Published online by Cambridge University Press: 04 February 2010
The techniques of structural analysis have been applied to the business community in various ways and a particularly popular application has been in the study of interlocking directorates. Assuming that intercorporate relations can be traced through an investigation of structural ties, recent work in the area has mapped corporate interaction patterns in an attempt to address the question of cohesion within the business community. A consistent finding of such network analyses has been the identification of commercial banks as important actors in the world of big business (Bearden et al., 1975; Mariolis, 1975; Sonquist and Koenig, 1975; Norich, 1980; Mintz and Schwarz, 1981; Mizruchi, 1982, 1983; see also Allen, 1974; Burt, 1979, 1980, 1983). Many investigators have concluded from this and similar evidence that bank boards are the primary location for collective decision-making within the corporate world (Bearden, 1982; Glasberg, 1981; Mintz and Schwartz, 1985).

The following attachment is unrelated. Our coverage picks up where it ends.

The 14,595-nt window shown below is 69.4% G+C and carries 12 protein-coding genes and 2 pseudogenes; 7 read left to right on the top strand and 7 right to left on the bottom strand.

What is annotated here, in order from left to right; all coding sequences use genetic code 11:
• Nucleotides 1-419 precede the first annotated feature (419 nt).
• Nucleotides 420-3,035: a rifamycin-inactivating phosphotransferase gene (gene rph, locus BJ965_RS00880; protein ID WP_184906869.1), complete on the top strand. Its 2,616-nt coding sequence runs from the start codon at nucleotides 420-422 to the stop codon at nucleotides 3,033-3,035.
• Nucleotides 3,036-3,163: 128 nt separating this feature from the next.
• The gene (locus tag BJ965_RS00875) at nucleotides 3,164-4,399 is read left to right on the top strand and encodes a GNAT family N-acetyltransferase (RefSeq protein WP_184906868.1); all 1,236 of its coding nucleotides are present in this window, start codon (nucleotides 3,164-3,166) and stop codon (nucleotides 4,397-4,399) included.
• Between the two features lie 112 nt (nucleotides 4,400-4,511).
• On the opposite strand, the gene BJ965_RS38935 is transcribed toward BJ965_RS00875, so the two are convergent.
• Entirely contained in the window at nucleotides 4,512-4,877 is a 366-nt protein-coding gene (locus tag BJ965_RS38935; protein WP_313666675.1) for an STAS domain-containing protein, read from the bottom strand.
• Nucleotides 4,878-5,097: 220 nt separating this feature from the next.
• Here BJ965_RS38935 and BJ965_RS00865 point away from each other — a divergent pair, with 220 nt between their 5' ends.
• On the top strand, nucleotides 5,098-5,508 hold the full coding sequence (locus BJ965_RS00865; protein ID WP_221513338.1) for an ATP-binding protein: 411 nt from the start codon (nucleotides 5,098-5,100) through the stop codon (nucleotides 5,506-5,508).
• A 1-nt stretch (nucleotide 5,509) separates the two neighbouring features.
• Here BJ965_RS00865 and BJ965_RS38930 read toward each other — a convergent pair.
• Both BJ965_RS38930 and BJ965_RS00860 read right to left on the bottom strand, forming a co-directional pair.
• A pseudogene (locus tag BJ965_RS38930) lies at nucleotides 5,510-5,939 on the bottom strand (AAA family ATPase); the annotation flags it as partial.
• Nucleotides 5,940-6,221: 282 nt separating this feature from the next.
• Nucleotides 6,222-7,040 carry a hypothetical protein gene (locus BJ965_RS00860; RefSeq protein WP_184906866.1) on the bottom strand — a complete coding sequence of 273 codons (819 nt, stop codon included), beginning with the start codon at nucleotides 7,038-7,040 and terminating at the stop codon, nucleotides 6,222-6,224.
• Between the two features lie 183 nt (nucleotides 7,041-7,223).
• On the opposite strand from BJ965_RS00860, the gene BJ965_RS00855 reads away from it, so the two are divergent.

At the same time, a second set of studies has focussed on identifying sources of cohesion within the capitalist class, concentrating on the role of individuals in unity formation. Research in this realm has identified shared background, friendship networks, and membership on policy planning bodies as mechanisms of cohesion. Domhoff's (1967, 1970, 1975, 1979, 1983) work has been particularly good in identifying institutions dominated by the capitalist class and documenting their usefulness in cohesion formation. Useem (1978, 1979, 1984) has investigated class fractions, arguing that members of the inner group of the capitalist class – including, among others, business people with ties to multiple companies – are in a position to transcend individual interests and formulate general class policy.
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